Delhi: Google responds to Pixel customer putting up anti-Google posters
Google has finally responded to a man from Haryana, Manu Aggarwal, who had been putting up anti-Google posters all over Delhi to protest against the malfunctioning of his Google Pixel smartphone. Interestingly, the response is a stern one, rather than an apologetic one, and it seems like Google has gone on the offensive against Aggarwal now. Here are the details.
Posters and social media rage: Aggarwal's unique way of protesting
The entire episode began earlier this week when Aggarwal, dissatisfied with Google's after-sales service, went around Delhi, putting up posters warning people not to buy Google Pixel smartphones. Apart from putting up posters in iconic locations like Connaught Place, Aggarwal also put a banner on his car, and even cooked up a social media storm. In some tweets, he even tagged Google CEO Sundar Pichai and Prime Minister Narendra Modi.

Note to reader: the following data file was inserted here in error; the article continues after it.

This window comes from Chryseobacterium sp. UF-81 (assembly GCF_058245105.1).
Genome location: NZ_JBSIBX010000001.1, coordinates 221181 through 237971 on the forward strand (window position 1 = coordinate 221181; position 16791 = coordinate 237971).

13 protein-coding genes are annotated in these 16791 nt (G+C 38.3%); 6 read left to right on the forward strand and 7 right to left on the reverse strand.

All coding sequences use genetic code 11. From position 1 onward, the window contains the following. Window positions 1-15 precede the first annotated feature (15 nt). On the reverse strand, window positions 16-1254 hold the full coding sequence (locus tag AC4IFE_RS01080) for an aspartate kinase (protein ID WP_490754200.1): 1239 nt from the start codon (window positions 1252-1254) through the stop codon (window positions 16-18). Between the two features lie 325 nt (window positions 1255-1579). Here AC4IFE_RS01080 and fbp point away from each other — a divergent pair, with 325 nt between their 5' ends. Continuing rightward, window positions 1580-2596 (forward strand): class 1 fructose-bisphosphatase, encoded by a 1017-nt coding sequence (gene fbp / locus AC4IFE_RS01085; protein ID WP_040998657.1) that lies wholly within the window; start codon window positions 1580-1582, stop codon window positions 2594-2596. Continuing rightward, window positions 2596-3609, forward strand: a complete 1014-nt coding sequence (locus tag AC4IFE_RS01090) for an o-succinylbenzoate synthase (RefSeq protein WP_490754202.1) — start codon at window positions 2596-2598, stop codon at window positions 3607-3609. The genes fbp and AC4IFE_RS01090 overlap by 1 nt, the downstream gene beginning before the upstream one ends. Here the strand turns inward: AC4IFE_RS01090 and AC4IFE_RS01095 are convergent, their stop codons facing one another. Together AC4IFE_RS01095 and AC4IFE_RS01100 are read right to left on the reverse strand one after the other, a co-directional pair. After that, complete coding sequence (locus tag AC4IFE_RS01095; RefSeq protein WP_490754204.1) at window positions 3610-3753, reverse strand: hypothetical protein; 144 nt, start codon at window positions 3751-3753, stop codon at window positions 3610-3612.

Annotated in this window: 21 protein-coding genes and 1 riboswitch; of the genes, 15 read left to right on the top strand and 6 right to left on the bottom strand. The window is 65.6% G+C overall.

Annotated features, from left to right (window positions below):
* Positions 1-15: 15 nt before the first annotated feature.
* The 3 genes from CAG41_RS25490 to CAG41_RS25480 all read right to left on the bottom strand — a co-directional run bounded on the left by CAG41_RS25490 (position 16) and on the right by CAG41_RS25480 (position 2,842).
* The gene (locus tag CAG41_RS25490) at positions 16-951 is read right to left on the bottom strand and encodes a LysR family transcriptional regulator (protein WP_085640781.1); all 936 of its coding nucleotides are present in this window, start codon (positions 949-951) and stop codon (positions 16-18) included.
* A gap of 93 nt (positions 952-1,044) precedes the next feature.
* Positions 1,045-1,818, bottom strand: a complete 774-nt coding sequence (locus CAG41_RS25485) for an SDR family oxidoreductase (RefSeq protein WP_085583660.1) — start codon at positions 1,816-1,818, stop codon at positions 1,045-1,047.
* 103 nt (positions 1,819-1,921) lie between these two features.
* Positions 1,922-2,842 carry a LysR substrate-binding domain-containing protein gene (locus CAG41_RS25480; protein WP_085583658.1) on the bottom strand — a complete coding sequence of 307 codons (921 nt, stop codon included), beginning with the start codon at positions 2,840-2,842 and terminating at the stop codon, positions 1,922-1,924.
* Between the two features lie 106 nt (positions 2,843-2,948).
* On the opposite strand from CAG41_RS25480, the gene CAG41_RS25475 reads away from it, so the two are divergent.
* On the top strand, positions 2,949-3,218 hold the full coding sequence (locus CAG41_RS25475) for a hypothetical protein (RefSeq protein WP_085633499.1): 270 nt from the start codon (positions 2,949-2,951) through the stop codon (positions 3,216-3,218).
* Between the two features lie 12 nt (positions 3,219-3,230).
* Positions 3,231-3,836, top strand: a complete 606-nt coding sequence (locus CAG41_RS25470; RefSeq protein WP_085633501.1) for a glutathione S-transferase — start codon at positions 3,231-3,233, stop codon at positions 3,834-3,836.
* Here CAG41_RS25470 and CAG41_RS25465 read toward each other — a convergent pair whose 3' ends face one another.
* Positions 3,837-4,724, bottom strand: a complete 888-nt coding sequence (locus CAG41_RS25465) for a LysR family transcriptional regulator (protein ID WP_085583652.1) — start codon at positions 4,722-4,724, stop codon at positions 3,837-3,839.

Aggarwal tags Pichai, Trump, and Modi in a tweet
What prompted Aggarwal to go on the offensive against Google?
Explaining his actions, Aggarwal, who is believed to have a first-generation Google Pixel smartphone, blamed Google's after-sales service. He claimed that his smartphone had been accepted by Google's service centers multiple times for repairs, but always returned with the same issues. Frustrated, he started going around Delhi warning people that Google Pixel smartphones "restart, freeze, and crash constantly".
Aggarwal claims Google is making a fool of the world
Google claims Aggarwal refused its offers to replace the phone
Responding to Aggarwal's statement, Google India's spokesperson told News18 that the tech giant had a "world-class after-sales service network in India". Google further said that Aggarwal had also been offered "a free of cost repair or a new device" as per the company's warranty policy, but had refused both, choosing to rage instead.
Google calls Aggarwal's demands unreasonable, refuses to give into coercion
The tech giant further called out Aggarwal, saying that the man had tried to take advantage of Google. Google claims that Aggarwal not only refused the replacement, but also "demanded two units of the next-gen Pixel". Google called this demand "unreasonable" and said that it would not give into "misuse" of its policy, or "coercion". Now, it seems like the ball is in Aggarwal's court again.Share this timeline